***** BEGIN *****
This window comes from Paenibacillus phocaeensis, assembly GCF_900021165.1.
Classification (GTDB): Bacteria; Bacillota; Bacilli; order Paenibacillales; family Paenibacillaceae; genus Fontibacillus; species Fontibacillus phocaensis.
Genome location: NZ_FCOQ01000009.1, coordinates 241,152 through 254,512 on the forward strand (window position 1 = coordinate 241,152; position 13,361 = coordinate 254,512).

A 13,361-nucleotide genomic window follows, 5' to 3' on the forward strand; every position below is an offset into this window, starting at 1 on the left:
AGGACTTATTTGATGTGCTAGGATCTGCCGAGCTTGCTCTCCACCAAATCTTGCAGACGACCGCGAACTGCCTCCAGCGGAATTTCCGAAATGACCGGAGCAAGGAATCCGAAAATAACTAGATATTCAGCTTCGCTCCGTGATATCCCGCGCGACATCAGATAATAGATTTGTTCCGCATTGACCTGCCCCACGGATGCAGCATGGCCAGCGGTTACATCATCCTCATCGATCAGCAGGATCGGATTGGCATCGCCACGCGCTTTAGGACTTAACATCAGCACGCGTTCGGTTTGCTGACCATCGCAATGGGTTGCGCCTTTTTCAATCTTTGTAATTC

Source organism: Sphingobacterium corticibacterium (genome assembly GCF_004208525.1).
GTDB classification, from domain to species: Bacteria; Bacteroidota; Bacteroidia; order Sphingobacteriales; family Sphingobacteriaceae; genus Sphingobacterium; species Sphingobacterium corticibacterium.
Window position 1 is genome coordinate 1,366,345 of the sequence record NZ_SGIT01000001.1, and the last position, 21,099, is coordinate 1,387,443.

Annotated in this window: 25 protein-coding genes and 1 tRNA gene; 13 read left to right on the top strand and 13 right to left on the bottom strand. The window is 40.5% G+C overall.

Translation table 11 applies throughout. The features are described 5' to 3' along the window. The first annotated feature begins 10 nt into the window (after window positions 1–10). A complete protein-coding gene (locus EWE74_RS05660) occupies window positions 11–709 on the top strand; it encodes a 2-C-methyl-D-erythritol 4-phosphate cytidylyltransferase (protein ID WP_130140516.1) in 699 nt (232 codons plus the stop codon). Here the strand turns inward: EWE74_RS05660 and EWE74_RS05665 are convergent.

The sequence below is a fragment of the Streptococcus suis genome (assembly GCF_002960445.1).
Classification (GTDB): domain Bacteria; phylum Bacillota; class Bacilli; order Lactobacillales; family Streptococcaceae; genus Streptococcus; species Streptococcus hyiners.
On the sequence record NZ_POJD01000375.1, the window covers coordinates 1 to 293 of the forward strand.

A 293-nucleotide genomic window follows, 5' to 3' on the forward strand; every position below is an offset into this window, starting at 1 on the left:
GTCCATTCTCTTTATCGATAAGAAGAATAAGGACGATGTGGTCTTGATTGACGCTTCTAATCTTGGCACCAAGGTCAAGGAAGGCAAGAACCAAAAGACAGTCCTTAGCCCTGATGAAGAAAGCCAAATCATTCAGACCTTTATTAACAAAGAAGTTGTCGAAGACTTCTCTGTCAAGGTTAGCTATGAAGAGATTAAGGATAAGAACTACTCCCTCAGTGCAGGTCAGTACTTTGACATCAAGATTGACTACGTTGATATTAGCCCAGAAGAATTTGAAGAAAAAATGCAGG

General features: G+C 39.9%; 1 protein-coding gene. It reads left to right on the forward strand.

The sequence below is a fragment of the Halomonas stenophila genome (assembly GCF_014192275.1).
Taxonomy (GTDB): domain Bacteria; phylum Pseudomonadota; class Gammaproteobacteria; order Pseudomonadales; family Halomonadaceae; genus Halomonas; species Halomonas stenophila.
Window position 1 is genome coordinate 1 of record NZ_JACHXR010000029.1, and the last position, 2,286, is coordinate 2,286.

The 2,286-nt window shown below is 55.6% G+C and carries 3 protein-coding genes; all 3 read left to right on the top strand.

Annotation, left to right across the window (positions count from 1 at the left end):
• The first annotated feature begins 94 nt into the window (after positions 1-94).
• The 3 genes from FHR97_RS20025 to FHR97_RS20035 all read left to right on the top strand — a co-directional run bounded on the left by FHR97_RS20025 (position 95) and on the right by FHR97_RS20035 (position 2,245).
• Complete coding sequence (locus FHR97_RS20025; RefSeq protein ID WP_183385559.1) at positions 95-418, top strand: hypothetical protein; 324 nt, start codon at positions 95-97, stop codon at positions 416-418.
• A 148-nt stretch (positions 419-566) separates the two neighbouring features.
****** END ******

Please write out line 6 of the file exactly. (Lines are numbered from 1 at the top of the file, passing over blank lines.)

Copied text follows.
Source organism: Sphingobacterium corticibacterium (genome assembly GCF_004208525.1).